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ljh505

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    Albuquerque

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  1. The waiver note is bogus. Mention of a waiver is an error in the FCC renewal system for GMRS licenses, because waivers are summarily denied. Did the waiver 3 or 4 months after my GMRS license expired. Spent over $200, and the petition was denied. At the end of the denial explanation, the FCC told me to just buy a new license. This should be what is displayed for an expired FCC GMRS license, not "you can submit a waiver". So over $270 later, I had a new GMRS license and callsign. Don't do the waiver process. Complete waste of money... just apply for and get a new license/callsign.
  2. I have a Midland MXT275 MicroMobile for the truck and some Midland GXT1000 series handhelds which get the most family use in simplex mode when camping or hiking. I also have an older Wouxun/Powerwerx GU-16 GMRS handheld (product is now discontinued) which can work repeaters, but I use that mostly on the southwest regional linked repeater system from the living room at the house here. The Wouxun is a pain to operate in the field, as it is a Part90/Part95 16-channel radio which needs to be programmed with a USB cable hooked up to a PC like most Part90 radios, rather than from a menu on the radio itself. I do not have experience with the newer Wouxun or BTech radios; there have likely been many improvements in user interface over the last 8 to 10 years.
  3. Ok, that confirms my suspicions. My guess is the MXTA26 is pre-tuned to work on the MXTA12 Midland mag mount with a center-of-roof placement. Once you deviate from that configuration, there's not enough whip length to cut-to-tune to other configurations.
  4. You've gotten two posters confused here. The fellow with the "burnt paint", user @H8SVMT (https://forums.mygmrs.com/user/3591-h8spvmt/) had the antenna mounted on a mag mount on the painted part of his vehicle. Since discovering his paint was blemished by a RF burn, he has since moved the antenna to a separate metal bracket to avoid further marring of the paint. I'm the OP, and I have the antenna mounted on a Diamond K400 trunk lip mount per the original post and photo. I agree the K400 and its "set screw" attachment to the trunk lip could be suspect, but given that a commercial land mobile UHF antenna of similar design (a Browning BR-173-S) tunes up just fine to a 1.2:1 SWR on the same mount per this post: https://forums.mygmrs.com/topic/2212-browning-br-173-s-antenna-on-a-small-car/ the issue is with the MXTA26 antenna, not the K400 mount. The tuning plots provided in the original post and in the BR-173-S separate review post are from a RigExpert AA-650 Zoom, which is a fairly new antenna analyzer with UHF capability.
  5. Just out of curiosity, what NMO mount are you using, a mag mount from Midland, a 3rd party mag mount, a 3/4 inch traditional NMO hole mount in the roof, etc.?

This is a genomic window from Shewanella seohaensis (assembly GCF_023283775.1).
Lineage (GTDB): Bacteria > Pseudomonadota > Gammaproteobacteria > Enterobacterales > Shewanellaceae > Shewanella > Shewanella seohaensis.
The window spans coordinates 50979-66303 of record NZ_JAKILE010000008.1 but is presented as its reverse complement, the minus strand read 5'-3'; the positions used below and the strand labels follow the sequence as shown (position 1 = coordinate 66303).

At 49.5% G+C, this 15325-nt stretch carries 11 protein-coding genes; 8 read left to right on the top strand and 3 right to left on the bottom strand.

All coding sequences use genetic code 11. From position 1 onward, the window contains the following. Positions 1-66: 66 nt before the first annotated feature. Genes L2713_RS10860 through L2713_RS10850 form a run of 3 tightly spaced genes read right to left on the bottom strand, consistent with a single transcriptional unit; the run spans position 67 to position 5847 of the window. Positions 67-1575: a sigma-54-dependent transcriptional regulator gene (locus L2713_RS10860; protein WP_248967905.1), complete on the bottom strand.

6. I think the treaty with Mexico for coordinated land-mobile UHF comms is for 470-512 MHz; link to current treaty dating to the mid-1990s from the FCC page is given below. https://transition.fcc.gov/ib/sand/agree/files/mex-nb/470-512.pdf The treaty region extends 150 km on either side of the border. The GMRS repeater pairs are 462 MHz outputs and 467 MHz inputs, below the 470-512 MHz range of the current treaty, so you're probably right a treaty modification would be needed for coordinated cross-border USA<->Mexico GMRS operation. Taking another look though Part 95 radio services, though the FCC removed the 250 km contact limit for 27 MHz CB, the only country listed with permissible cross-border contacts at 27 MHz is Canada's CB service (General Radio Service). https://www.ic.gc.ca/eic/site/smt-gst.nsf/vwapj/ric18-issue4-oct08.pdf/$FILE/ric18-issue4-oct08.pdf The clincher seems to be Part 95.1733(a)(9) which prohibits foreign (non-US) contacts for GMRS: § 95.1733 Prohibited GMRS uses.(a) In addition to the prohibited uses outlined in § 95.333 of this chapter, GMRS stations must not communicate: (9) Messages (except emergency messages) to any station in the Amateur Radio Service, to any unauthorized station, or to any foreign station; Anyway, good to know. I live in the southwest (New Mexico), so I guess we can't reply to Mexican operators that pop up on the Southwest linked system until some entity works the cross-border treaty issue.
  7. An interesting question came up at the end of the national net on Sunday, Nov. 29. An operator from Monterrey, Mexico near the tip of southern Texas came on the system, and asked about cross-border linking (presumably via Internet) of a repeater he is setting up for the national net on Sundays. The topic is to be taken up on the Wednesday Tech Net on Dec. 2. Anyone have any rules references for this? I think the Mexico repeater would have to be covered by their local laws. Here's a link to some info on Mexico's equivalent of CB/FRS and other "licensed by rule" services: http://www.ift.org.mx/espectro-radioelectrico/bandas-de-frecuencias-del-espectro-radioelectrico-de-uso-libre but is cross-linking a foreign UHF repeater into a U.S. GMRS net via the Internet permissible under the Part 95 rules?